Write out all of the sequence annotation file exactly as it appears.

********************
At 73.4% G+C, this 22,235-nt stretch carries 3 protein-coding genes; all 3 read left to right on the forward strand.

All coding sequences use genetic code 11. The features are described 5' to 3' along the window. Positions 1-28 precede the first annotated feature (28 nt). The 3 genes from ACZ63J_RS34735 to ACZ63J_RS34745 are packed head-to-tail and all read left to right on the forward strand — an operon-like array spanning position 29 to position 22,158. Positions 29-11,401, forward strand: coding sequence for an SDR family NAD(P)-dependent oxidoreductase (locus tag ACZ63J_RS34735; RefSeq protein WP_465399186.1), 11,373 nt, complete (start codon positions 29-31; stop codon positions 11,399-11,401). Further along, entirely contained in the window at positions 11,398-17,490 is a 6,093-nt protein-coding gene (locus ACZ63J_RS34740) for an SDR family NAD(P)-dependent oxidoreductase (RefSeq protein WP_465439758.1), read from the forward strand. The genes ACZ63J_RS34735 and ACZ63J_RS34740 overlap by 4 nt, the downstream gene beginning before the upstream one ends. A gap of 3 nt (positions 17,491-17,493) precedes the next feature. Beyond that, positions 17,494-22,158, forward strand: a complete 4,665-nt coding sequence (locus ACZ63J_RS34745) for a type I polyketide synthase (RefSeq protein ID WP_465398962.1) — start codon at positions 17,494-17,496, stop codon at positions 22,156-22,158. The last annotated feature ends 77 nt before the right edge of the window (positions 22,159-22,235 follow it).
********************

At 73.4% G+C, this 22,235-nt stretch carries 3 protein-coding genes; all 3 read left to right on the forward strand.

All coding sequences use genetic code 11. The features are described 5' to 3' along the window. Positions 1-28 precede the first annotated feature (28 nt). The 3 genes from ACZ63J_RS34735 to ACZ63J_RS34745 are packed head-to-tail and all read left to right on the forward strand — an operon-like array spanning position 29 to position 22,158. Positions 29-11,401, forward strand: coding sequence for an SDR family NAD(P)-dependent oxidoreductase (locus tag ACZ63J_RS34735; RefSeq protein WP_465399186.1), 11,373 nt, complete (start codon positions 29-31; stop codon positions 11,399-11,401). Further along, entirely contained in the window at positions 11,398-17,490 is a 6,093-nt protein-coding gene (locus ACZ63J_RS34740) for an SDR family NAD(P)-dependent oxidoreductase (RefSeq protein WP_465439758.1), read from the forward strand. The genes ACZ63J_RS34735 and ACZ63J_RS34740 overlap by 4 nt, the downstream gene beginning before the upstream one ends. A gap of 3 nt (positions 17,491-17,493) precedes the next feature. Beyond that, positions 17,494-22,158, forward strand: a complete 4,665-nt coding sequence (locus ACZ63J_RS34745) for a type I polyketide synthase (RefSeq protein ID WP_465398962.1) — start codon at positions 17,494-17,496, stop codon at positions 22,156-22,158. The last annotated feature ends 77 nt before the right edge of the window (positions 22,159-22,235 follow it).